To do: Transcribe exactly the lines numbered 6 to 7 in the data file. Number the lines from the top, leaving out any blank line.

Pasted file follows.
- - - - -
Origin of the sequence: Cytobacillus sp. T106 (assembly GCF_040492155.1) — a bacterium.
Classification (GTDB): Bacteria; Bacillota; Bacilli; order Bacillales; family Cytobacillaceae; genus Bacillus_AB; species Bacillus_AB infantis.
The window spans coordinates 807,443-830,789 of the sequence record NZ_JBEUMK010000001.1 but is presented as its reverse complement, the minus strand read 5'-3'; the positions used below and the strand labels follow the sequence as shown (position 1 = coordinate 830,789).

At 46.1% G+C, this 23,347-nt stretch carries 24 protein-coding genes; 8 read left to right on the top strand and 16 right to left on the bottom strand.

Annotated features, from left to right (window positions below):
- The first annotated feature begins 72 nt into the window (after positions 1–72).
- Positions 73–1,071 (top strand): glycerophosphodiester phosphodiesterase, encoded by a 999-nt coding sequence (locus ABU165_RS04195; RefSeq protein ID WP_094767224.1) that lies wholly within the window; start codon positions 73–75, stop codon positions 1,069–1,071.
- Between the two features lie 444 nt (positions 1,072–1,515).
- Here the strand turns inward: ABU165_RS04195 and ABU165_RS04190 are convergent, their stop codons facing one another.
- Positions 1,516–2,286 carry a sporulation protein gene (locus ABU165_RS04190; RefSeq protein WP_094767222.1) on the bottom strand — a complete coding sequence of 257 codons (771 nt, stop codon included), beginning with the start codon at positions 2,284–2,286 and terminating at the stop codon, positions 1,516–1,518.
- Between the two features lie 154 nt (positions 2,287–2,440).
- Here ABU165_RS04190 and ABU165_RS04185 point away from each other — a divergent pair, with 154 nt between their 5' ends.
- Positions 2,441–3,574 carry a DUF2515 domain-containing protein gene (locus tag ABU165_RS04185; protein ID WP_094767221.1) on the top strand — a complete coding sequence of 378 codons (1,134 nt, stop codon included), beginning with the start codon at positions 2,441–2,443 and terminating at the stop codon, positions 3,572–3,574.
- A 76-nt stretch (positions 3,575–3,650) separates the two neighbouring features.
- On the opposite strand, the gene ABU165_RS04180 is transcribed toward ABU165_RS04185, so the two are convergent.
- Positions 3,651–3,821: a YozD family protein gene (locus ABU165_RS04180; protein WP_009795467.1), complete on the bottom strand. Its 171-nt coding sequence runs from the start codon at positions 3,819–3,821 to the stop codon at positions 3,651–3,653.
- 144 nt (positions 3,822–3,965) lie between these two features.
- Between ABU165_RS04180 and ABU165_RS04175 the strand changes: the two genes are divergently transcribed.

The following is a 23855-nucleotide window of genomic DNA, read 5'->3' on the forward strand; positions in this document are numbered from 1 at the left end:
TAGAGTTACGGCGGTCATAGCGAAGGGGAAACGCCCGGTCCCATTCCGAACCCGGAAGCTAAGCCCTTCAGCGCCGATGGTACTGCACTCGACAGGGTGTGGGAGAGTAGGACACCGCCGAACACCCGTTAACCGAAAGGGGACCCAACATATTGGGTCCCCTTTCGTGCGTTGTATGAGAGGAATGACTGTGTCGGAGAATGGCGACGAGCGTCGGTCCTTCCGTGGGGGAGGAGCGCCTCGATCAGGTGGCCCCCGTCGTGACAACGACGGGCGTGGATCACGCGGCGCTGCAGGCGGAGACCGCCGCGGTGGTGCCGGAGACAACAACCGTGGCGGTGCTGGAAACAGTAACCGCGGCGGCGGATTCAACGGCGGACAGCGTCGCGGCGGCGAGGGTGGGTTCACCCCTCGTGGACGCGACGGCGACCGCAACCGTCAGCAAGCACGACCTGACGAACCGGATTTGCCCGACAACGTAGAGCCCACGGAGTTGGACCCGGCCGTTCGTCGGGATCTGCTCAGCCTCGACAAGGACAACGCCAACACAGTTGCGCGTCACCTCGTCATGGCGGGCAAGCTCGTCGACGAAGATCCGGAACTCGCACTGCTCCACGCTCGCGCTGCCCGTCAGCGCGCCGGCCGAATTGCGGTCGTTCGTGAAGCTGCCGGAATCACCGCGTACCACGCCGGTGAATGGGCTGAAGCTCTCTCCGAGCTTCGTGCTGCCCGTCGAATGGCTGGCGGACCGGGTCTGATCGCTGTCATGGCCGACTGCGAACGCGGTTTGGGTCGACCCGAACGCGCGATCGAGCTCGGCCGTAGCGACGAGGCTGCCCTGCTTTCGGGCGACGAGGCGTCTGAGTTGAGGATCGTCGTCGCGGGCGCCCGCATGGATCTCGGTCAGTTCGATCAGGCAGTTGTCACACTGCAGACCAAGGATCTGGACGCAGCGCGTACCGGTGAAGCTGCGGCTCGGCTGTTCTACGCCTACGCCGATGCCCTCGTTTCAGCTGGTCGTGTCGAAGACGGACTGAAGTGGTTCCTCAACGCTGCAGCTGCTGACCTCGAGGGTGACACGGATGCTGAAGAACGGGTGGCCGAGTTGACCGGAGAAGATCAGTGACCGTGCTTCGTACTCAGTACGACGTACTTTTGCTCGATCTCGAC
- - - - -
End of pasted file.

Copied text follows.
- The first annotated feature begins 72 nt into the window (after positions 1–72).
- Positions 73–1,071 (top strand): glycerophosphodiester phosphodiesterase, encoded by a 999-nt coding sequence (locus ABU165_RS04195; RefSeq protein ID WP_094767224.1) that lies wholly within the window; start codon positions 73–75, stop codon positions 1,069–1,071.